Egon Schiele

Egon Schiele, “Agony”, Oil on Canvas, 1912, Neue Pinakothek, Munich, Germany

At first strongly influenced by Klimt, whom he met in 1907, Schiele soon achieved an independent anticlassical style wherein his jagged lines arose more from psychological and spiritual feeling than from aesthetic considerations. He painted a number of outstanding portraits, such as that of his father-in-law, Johann Harms (1916; Solomon R. Guggenheim Museum, New York City), and a series of unflinching and disquieting self-portraits. Late works such as The Family (1918; Oesterreichische Galerie, Vienna) reveal a newfound sense of security.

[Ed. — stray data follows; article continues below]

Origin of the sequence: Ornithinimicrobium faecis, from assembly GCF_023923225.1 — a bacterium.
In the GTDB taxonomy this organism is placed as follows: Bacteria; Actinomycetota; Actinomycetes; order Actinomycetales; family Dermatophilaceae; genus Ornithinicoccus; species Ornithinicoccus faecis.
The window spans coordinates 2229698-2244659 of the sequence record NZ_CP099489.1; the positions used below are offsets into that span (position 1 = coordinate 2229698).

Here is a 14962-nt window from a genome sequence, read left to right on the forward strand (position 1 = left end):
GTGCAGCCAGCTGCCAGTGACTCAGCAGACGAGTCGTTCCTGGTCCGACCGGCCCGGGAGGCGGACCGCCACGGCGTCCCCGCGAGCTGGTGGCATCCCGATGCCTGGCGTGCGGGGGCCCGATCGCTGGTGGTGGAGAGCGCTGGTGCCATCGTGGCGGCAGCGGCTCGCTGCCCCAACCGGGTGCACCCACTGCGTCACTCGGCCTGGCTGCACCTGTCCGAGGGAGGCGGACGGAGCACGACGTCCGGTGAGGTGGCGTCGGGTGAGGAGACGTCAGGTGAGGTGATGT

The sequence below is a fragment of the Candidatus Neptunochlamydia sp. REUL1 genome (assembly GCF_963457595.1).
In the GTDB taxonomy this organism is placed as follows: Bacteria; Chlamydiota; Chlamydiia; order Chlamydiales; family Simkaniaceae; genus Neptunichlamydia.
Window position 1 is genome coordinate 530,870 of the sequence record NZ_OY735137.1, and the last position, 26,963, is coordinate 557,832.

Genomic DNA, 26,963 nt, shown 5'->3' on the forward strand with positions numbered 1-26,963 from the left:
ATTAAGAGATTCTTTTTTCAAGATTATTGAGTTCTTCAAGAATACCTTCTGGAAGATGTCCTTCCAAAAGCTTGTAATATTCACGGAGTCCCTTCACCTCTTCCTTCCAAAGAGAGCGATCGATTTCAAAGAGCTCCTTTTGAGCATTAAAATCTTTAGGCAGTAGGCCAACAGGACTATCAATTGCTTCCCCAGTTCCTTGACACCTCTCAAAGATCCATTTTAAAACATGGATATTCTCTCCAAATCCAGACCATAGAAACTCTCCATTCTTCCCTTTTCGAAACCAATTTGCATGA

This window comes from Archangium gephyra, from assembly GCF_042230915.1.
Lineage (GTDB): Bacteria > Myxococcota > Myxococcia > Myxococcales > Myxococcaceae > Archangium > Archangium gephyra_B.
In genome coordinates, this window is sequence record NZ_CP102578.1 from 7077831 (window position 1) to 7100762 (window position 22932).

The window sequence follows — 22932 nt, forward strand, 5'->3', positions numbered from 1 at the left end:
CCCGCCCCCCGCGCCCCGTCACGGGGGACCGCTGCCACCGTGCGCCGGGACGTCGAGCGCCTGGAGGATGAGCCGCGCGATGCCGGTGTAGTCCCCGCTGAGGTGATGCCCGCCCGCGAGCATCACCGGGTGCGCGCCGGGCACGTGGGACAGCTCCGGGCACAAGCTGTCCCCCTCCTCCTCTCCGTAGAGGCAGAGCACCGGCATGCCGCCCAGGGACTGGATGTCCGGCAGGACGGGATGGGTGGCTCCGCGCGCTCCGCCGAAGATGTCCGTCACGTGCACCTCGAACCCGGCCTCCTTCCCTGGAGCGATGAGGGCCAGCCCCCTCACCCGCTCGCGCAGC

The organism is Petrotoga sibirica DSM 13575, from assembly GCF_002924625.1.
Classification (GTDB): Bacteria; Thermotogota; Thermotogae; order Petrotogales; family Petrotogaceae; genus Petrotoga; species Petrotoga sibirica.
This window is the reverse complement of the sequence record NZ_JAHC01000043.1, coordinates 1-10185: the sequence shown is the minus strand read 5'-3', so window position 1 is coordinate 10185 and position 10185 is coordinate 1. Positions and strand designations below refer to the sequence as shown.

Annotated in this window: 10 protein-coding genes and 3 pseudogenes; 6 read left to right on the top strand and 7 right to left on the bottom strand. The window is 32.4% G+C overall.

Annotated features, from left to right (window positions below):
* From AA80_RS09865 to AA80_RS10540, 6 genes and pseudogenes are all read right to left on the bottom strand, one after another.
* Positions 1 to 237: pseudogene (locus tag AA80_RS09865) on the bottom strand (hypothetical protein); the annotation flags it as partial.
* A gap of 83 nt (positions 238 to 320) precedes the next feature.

Leave a Reply